A: I heard you say noodles. One of the things that my mother would do when we were little and would have mac and cheese, she would puree some butternut squash and mix it in because it’s the same color. It just adds that beta keratin nutrition in it. Another thing that you could do when your children are having oatmeal for breakfast: Flax seeds are really good because they are really healthy and you can’t see them in there. You can put them in smoothies and add carrots. One time my sister and I found this recipe for chocolate avocado ice cream. I’m not the biggest avocado person, but it was really good because you don’t taste it!

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Q: What are some of your favorite healthy items to make at home?

A: I love apricot oat bars. Because when you come home it’s a nice little snack to have to eat. You’re getting the nutrition from the apricot — you can use any preserve you want but I like apricot — and the granola, which adds nuts, and you can add flax seeds to that of course, too. But I think it’s a warm filling recipe and it smells so good with the cinnamon baking.

Q: Would you mind sharing the recipe with me? I would love to share that with the other Skinny Moms.

A: It’s actually something from Food Network so I don’t mind at all! (Recipe is below, or click here to see it on Food Network.)

We will find out Monday night at 8 p.m. EST if Hollis is the winner of the Kids Baking Challenge! Please be sure to tune in to Food Network and cheer her on. She will be tweeting live during the finale so make sure to follow her on Twitter @HollisSJohnson and Instagram @hollisberry01. Make sure to comment and hashtag #BakingChallenge, #FoodNetwork and #KidsBakingChallenge. (I also hashtag #TeamHollis because I am a superfan!)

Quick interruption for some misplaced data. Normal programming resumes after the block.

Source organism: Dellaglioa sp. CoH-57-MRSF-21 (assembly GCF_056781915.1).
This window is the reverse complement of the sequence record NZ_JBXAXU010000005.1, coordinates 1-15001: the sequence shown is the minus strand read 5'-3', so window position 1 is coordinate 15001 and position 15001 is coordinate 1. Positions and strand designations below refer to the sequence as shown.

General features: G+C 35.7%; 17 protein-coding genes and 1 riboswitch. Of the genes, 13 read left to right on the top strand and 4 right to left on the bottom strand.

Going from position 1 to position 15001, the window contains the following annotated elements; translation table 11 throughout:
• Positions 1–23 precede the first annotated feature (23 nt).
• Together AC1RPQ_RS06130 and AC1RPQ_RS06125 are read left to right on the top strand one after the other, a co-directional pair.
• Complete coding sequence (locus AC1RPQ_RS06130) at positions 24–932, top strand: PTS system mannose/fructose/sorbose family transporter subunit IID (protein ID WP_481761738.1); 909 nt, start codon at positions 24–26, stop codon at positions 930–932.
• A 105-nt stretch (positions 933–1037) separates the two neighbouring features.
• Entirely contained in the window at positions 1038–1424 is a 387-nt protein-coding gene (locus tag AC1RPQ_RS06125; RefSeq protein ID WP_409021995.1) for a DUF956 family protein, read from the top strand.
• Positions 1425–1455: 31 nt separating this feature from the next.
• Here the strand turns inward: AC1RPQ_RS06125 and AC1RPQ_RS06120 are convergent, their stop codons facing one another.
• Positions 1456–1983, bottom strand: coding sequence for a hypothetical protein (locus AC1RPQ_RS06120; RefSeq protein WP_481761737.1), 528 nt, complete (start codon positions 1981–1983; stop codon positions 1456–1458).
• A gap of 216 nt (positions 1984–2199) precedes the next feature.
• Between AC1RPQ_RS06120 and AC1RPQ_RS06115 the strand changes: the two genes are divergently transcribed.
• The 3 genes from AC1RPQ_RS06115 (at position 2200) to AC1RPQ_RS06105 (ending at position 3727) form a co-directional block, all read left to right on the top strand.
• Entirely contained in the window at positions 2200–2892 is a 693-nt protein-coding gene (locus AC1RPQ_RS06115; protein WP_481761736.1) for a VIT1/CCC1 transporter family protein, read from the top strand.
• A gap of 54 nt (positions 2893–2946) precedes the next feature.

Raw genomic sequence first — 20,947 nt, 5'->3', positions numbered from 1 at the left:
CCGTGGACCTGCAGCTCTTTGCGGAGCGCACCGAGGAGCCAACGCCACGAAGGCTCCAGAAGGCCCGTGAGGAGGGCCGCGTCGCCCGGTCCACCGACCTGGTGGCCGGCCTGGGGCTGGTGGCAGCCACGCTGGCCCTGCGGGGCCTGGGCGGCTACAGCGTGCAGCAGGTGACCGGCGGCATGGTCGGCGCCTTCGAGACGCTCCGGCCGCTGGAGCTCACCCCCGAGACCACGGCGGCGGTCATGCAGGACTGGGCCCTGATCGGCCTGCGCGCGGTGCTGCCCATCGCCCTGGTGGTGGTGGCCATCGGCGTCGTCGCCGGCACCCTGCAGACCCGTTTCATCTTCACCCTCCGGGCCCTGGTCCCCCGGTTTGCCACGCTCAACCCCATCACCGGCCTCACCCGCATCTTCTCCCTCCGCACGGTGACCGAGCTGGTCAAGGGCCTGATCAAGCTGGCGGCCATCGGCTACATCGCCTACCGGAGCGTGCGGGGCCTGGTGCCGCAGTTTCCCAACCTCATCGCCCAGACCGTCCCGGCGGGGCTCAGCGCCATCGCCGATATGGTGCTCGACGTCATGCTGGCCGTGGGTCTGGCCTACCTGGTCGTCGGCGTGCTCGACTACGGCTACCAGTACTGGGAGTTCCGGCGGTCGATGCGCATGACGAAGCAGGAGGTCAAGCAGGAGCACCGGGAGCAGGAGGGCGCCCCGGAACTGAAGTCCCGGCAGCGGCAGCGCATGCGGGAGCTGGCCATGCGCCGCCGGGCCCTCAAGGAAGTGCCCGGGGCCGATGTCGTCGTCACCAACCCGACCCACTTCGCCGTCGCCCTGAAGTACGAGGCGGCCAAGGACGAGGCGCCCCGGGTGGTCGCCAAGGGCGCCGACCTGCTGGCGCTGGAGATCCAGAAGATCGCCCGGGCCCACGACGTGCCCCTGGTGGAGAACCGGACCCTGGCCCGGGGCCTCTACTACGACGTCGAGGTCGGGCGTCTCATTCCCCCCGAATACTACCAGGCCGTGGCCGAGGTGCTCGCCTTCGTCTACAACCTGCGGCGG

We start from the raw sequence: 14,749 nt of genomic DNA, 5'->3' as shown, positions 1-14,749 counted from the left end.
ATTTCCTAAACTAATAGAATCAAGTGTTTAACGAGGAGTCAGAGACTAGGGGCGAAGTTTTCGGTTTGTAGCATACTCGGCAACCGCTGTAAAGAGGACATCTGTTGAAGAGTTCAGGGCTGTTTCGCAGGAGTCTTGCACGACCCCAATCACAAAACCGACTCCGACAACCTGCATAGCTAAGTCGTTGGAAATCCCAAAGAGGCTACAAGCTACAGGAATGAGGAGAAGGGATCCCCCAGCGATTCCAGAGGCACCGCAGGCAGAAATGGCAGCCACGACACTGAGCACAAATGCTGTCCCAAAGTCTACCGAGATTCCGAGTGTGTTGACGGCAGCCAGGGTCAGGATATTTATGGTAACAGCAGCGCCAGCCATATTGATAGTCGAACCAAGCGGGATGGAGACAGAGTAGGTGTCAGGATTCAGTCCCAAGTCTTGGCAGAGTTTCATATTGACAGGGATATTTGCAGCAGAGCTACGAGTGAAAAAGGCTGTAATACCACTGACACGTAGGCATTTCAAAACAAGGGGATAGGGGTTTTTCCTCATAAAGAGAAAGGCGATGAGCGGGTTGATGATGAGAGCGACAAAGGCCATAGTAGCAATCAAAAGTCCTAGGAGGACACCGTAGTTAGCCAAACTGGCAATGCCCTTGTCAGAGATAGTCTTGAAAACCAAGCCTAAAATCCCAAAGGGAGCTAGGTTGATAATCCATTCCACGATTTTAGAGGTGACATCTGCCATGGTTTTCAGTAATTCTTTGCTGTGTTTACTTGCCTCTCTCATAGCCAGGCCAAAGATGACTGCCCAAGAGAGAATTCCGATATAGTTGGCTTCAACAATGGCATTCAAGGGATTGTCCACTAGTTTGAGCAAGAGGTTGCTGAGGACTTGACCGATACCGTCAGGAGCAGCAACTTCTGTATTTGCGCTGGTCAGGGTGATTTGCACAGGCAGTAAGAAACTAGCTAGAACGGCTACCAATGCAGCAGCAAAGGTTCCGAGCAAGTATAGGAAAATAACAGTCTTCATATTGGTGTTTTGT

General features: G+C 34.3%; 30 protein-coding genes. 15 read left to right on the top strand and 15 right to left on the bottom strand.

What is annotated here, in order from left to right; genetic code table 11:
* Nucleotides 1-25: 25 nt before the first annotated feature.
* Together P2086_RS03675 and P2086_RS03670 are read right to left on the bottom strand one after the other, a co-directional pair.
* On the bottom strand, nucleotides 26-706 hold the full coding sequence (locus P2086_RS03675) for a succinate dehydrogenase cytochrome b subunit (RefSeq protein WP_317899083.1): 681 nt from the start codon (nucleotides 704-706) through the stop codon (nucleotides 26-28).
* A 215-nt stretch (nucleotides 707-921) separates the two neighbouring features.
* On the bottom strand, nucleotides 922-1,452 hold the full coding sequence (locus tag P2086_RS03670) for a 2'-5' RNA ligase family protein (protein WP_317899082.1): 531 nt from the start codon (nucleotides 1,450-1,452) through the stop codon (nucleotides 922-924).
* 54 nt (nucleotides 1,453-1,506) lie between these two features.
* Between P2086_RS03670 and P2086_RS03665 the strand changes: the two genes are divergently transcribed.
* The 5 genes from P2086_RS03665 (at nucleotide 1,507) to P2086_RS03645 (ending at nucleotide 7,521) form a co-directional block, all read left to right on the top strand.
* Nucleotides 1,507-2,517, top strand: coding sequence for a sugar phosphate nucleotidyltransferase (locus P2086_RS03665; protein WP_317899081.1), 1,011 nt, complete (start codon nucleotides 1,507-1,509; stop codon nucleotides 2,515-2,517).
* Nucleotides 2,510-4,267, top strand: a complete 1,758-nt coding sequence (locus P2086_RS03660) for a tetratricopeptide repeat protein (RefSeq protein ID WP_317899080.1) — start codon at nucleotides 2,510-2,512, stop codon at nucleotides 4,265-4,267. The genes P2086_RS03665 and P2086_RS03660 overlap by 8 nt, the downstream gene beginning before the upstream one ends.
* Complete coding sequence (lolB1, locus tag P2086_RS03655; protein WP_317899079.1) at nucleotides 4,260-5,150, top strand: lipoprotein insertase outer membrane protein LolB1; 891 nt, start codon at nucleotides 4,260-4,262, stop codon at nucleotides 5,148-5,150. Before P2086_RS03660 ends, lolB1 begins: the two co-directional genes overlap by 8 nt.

Recipe: Apricot Oat Bar


  • Apricot Oat Bar Recipe (Calories per serving: 232)
  • Filling
  • 1 13-oz jar apricot jam or preserves (about 1 ¼ cups)
  • 8 dried apricots, chopped into ¼-inch pieces (about ⅓ cup)
  • Crust
  • 1 ¾ cups all-purpose flour
  • 1 packed cup light brown sugar
  • 1 tsp ground cinnamon
  • ¾ tsp fine sea salt
  • ¾ tsp baking soda
  • 1 ¾ cups old-fashioned oats
  • 1 cup (4 oz) coarsely chopped walnuts
  • 1 cup (2 sticks) unsalted butter, melted
  • 1 egg, at room temperature, beaten
  • 1 tsp pure vanilla extract


  1. Put an oven rack in the center of the oven. Preheat the oven to 350 degrees F. Spray a 9 x 13 by 2-inch metal baking dish with vegetable oil cooking spray. Line the bottom and sides of the pan with parchment paper. Spray the parchment paper with vegetable oil cooking spray and set aside.
  2. Filling: In a small bowl, mix together the jam and the apricots. Set aside.
    Crust: In a large bowl, whisk together the flour, sugar, cinnamon, salt and baking soda. Stir in the oats and walnuts. Add the butter, egg and vanilla and stir until incorporated.
  3. Using a fork or clean fingers, lightly press half of the crust mixture onto the bottom of the prepared pan.
  4. Using a spatula, spread the filling over the crust leaving a half-inch border around the edge of the pan. Cover the filling with the remaining crust mixture and gently press to flatten.
  5. Bake until light golden, about 30 to 35 minutes. Cool for 1 hour. Cut into bars and store in an airtight container for up to three days.

Nutritional Analysis Per Serving: Calories 232, Total Fat 11g, Saturated Fat 5g,Protein 3g, Total Carbohydrates 31g, Sugar 16g, Fiber 1g, Cholesterol 28mg, Sodium 112mg